There is more than one mare entered in the President of the UAE Cup Grade 1 Arabian Stake race next Saturday, May 19th at Pimlico, but Dixies Valentine, the entry of Guy Neivens from nearby Rigbie Farm, is certainly getting her share of the big race’s spotlight. The Nivour de Cardonne daughter out of the Wiking mare, Dixie Darlene, hasn’t had a race since last November’s Buzz Brauninger Distaff Handicap, but she won that one handily over another mare entered this Saturday, Sanddpiper.
It was Dixies Valentine that gave T M Fred Texas the real run for his money at Churchill Downs last June in the President of the UAE Cup, running a beautiful race with the well-known Calvin Borel in the irons. Rigbie Farm owner Sharon Clark is justifiably proud of the 7-year-old, Darley Award winning chestnut mare.
“Dixies Valentine was off for a year before the 2011 President of the UAE Cup while we accomplished three embryo transfers,” says Clark. “Back in training only a short time, she ran a spectacular race at Churchill Downs. We’re very excited to see her run Saturday at Pimlico.”
Clark’s Rigbie Farm in Darlington, Maryland has been an important training and breeding facility for four decades. A primary CEM import quarantine facility on the east coast and an export facility that works closely with the USDA to ship horses all over the world, Clark’s was the first farm in Maryland to serve as an agent and ship horses to China in early March of 2012. In 1992 Rigbie Farm became part of the American Arabian racing industry’s hierarchy by racing and standing Calin De Louve, one of the first French-bred Arabian racing sires in America for breeder Sheikh Tahnoon Bin Zayed and owner, Guy Neivens. It was the beginning of a long association and a major introduction for the French/American Arabian race horse breeding cross, a success story that is still making headlines at tracks globally in 2012. Rigbie Farm has also represented horses and owners that have won 18 Darley Awards since 1993.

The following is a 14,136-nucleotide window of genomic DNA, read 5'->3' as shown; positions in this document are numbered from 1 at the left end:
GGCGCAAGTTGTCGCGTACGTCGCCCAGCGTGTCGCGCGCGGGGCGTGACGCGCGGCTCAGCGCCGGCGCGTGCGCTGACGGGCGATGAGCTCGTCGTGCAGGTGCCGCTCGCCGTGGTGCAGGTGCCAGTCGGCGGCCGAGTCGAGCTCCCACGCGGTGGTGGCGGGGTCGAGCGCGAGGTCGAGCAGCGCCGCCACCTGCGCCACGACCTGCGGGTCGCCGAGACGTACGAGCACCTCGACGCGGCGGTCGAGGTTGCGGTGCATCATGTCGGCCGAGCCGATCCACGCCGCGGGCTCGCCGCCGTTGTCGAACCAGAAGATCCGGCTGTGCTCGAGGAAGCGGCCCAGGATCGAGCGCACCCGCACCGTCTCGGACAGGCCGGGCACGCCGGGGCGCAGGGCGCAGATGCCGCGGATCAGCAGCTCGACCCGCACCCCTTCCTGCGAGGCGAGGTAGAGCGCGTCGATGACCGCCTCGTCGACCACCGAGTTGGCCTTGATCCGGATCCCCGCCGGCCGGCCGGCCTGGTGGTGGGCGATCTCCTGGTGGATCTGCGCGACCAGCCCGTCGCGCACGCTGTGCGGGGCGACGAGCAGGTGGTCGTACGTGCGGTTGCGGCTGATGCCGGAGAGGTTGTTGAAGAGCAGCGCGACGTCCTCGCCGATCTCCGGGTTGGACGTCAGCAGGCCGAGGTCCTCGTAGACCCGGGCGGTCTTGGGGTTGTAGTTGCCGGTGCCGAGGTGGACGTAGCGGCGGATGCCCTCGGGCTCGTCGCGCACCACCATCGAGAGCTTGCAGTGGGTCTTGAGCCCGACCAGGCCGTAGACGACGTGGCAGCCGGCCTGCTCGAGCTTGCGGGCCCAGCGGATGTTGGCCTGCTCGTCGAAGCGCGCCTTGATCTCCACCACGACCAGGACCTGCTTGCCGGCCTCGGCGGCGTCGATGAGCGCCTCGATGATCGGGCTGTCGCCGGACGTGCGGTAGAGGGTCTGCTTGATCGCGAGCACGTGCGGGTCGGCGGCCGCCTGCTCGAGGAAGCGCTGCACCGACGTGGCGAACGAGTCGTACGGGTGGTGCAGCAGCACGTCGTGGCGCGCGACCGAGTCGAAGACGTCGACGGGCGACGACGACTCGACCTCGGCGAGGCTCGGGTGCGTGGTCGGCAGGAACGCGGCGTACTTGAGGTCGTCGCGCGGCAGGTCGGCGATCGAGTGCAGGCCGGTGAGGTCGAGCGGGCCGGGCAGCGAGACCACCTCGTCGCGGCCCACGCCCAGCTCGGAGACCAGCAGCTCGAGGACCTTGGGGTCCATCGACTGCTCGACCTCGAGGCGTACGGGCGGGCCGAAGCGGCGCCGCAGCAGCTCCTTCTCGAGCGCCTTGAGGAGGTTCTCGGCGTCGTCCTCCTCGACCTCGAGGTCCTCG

Today, with the President of the UAE Cup Grade 1 Arabian Stake race coming up in a few days at Pimlico, Clark is charged with the electricity, excitement and implications of the race. “It’s a huge race; very special for those who own and breed Arabian race horses,” says Clark. “What we are seeing overseas with Arabians racing for large stakes at Longchamps, Ascot and in the Middle East, and in America at Keenelend, Churchill Downs and Pimlico has the power to set the stage for a future Arabian horse race at the Breeder’s Cup. At the Keeneland race in particular the Thoroughbred breeders and owners were sincerely interested in Arabian racing. It’s great publicity for those who own Arabians and for those from The Middle East who are anxious to show off the Arabian horse as the foundation breed for the Thoroughbred and as a symbol of Middle Eastern heritage and culture.”
What better cultural representative to win the first Arabian race ever held at the prestigious Pimlico race track on Preakness Day than a world class mare with great credentials, from a globally respected Eastern breeding farm? The romantic money, and possibly the smart money, is on the Arabian “sweetheart” Dixies Valentine.